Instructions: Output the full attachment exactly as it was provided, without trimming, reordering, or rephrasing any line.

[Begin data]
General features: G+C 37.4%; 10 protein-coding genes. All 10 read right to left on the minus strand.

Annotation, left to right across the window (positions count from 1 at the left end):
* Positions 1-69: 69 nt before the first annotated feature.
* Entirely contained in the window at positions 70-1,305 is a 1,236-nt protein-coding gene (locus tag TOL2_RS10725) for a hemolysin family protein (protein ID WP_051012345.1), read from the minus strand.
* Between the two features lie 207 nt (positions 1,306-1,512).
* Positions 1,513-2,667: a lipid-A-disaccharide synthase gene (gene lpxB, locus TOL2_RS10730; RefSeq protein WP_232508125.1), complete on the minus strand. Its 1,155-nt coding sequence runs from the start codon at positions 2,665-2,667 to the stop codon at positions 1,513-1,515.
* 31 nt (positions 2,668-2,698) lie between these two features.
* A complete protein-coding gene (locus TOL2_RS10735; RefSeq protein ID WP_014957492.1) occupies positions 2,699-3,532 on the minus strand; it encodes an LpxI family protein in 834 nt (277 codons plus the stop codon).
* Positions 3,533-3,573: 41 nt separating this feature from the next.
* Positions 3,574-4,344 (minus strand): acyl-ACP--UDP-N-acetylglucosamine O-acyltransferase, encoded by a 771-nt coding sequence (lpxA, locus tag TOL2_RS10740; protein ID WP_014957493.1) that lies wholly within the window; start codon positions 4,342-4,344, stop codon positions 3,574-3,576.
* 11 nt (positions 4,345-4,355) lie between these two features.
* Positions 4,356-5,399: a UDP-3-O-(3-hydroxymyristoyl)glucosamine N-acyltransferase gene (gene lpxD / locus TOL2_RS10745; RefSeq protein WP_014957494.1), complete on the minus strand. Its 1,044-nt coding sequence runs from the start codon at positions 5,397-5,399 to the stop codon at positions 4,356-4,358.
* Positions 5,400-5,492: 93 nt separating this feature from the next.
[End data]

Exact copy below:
General features: G+C 37.4%; 10 protein-coding genes. All 10 read right to left on the minus strand.

Annotation, left to right across the window (positions count from 1 at the left end):
* Positions 1-69: 69 nt before the first annotated feature.
* Entirely contained in the window at positions 70-1,305 is a 1,236-nt protein-coding gene (locus tag TOL2_RS10725) for a hemolysin family protein (protein ID WP_051012345.1), read from the minus strand.
* Between the two features lie 207 nt (positions 1,306-1,512).
* Positions 1,513-2,667: a lipid-A-disaccharide synthase gene (gene lpxB, locus TOL2_RS10730; RefSeq protein WP_232508125.1), complete on the minus strand. Its 1,155-nt coding sequence runs from the start codon at positions 2,665-2,667 to the stop codon at positions 1,513-1,515.
* 31 nt (positions 2,668-2,698) lie between these two features.
* A complete protein-coding gene (locus TOL2_RS10735; RefSeq protein ID WP_014957492.1) occupies positions 2,699-3,532 on the minus strand; it encodes an LpxI family protein in 834 nt (277 codons plus the stop codon).
* Positions 3,533-3,573: 41 nt separating this feature from the next.
* Positions 3,574-4,344 (minus strand): acyl-ACP--UDP-N-acetylglucosamine O-acyltransferase, encoded by a 771-nt coding sequence (lpxA, locus tag TOL2_RS10740; protein ID WP_014957493.1) that lies wholly within the window; start codon positions 4,342-4,344, stop codon positions 3,574-3,576.
* 11 nt (positions 4,345-4,355) lie between these two features.
* Positions 4,356-5,399: a UDP-3-O-(3-hydroxymyristoyl)glucosamine N-acyltransferase gene (gene lpxD / locus TOL2_RS10745; RefSeq protein WP_014957494.1), complete on the minus strand. Its 1,044-nt coding sequence runs from the start codon at positions 5,397-5,399 to the stop codon at positions 4,356-4,358.
* Positions 5,400-5,492: 93 nt separating this feature from the next.